Though my body is 57, my heart still wants to sing. Part of me wants to be brave enough to enter some competition…but I know that is only my youthful heart identifying with the actress in the movie. I’m done with competing with others. I only want to be better at being creative.
As I move a year closer to 60, what does my heart have to say? Truthfully, I’m not lonely here. I like the solitude. Solitude is giving me the space to write stories, poetry, letters, songs. There is space to experiment with paint. I am dancing in Zumba class as much as I can. Here in this place on top of a mountain, I am free to create. That freedom to create is healing the loss of my marriage, my hometown, and my Sylvan family. Does it mean they are forgotten or replaced? Never. Only that my life is better for having lived there. My heart is bigger because I was loved by those people in that time and place.
Now, I am here. My heart wants to grow as big here in Beech Mountain as it can. I may be turning 57 tomorrow, but I still want to sing, dance, pray, teach, and draw my passion for life. All of my years I’ve heard the question, “What is your passion? Music?” People assumed that because I was a musician that music was my passion. Yet, I knew that was not really my passion. Neither could I say that writing or painting was my passion. Finally, I realized (only while living in Sylva) that creativity is my passion. In the edge of the woods here, my heart speaks of another passion – life and nature.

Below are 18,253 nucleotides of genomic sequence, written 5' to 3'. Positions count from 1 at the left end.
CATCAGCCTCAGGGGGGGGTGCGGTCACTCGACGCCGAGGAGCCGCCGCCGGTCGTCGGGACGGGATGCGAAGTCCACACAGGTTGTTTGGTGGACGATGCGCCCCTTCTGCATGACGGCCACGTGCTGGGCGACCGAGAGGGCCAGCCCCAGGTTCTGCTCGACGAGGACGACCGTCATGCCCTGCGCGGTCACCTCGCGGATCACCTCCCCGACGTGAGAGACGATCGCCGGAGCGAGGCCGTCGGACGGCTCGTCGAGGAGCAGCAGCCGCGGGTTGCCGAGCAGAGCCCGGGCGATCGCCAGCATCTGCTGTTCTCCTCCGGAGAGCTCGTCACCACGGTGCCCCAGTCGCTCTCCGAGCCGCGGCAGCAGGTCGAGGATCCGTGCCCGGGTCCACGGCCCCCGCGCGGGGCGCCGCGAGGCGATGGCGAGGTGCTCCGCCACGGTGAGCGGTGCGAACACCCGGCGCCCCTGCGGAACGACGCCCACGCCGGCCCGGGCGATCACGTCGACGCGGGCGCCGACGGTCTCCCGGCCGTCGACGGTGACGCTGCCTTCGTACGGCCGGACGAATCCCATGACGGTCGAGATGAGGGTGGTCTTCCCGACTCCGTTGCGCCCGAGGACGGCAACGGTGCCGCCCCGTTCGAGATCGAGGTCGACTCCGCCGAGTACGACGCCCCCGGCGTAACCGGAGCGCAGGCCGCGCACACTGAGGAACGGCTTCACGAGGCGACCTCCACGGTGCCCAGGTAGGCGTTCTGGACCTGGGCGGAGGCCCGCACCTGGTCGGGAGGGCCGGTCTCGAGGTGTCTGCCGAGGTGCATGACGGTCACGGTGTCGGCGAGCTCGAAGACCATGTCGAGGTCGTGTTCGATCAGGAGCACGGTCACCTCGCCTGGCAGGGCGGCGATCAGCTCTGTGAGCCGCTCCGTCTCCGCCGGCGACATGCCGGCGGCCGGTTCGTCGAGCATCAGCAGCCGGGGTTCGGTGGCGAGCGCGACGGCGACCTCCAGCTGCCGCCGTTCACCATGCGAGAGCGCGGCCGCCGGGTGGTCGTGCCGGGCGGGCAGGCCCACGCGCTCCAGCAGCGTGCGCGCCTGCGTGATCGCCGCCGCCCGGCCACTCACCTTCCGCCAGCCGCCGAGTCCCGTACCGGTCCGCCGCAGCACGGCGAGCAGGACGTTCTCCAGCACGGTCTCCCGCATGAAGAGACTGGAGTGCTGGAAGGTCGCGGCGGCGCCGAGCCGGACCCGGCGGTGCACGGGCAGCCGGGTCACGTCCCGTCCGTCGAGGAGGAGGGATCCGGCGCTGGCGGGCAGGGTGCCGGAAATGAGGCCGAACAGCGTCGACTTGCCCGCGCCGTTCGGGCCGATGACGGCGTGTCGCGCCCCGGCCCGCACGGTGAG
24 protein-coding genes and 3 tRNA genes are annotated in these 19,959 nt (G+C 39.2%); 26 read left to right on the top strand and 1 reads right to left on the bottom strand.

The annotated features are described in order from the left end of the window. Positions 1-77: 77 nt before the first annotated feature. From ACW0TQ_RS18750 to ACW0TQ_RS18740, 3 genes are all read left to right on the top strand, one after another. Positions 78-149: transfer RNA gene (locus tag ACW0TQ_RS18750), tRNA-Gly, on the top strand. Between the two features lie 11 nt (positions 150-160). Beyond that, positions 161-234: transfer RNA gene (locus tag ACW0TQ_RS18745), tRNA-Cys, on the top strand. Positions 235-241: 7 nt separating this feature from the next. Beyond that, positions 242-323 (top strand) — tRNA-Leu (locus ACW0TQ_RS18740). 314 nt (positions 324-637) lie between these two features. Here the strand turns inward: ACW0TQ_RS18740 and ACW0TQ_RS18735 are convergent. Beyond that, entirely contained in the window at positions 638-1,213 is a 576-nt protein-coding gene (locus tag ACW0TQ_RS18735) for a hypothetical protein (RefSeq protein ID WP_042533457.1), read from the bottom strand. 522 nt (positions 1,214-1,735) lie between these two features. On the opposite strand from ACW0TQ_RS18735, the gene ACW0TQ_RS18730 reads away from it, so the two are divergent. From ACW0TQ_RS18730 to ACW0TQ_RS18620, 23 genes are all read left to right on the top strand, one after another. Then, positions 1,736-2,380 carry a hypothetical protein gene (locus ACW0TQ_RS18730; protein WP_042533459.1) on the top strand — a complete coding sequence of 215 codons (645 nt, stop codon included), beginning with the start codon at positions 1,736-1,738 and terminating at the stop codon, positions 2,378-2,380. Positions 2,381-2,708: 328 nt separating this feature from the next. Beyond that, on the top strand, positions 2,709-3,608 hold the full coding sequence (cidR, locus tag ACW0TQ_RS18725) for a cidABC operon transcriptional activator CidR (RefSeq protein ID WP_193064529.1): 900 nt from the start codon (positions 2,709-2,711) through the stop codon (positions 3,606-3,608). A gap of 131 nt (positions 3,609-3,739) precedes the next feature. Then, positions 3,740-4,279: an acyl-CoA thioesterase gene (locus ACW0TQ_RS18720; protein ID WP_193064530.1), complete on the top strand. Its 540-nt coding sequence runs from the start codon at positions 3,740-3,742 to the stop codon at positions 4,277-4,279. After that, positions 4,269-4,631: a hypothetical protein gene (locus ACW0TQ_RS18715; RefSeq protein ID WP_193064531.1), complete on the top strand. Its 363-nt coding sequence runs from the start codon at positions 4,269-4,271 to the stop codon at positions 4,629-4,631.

Nature is life of course; life in all its wild and unpredictable manifestations. Live. I want to be good at living and loving all of creation. In order to do that and be that, it means that life will hurt. Loss happens. Whether it is a loss because it is merely time for an aged body to die or because of tragedy, the loss hurts. It is okay to hurt because it means we are alive. That doesn’t mean we have to stay in the midst of a hurtful place or situation. Only that hurt tells us something important about ourselves. Hurt shows us the places that matter to us.
As I listen to my heart this morning, here’s what I hear. People matter to me. Whether they are close friends or immigrants, I believe in the blessing that each person brings to the world. I may be aging, but dreams still matter to me too. Yes, for me, dreams of the night are symbolic and give messages. But I am not too old to dream of being creative for the rest of my life. Just because I am in a different place doesn’t mean that I have lost friendships, only the place and time. My ways of communicating and visiting with friends change, but the true friendships only grow deeper. My heart loves them more and dreams of new ways to live this glorious life. And even with all the pain and gore, life is still glorious ain’t it? I rejoice for a heart that dreams!
17 ‘In the last days it will be, God declares,
that I will pour out my Spirit upon all flesh,
and your sons and your daughters shall prophesy,
and your young men shall see visions,
and your old men shall dream dreams.
- Beech Mountain and a May Rain
- New Music Coming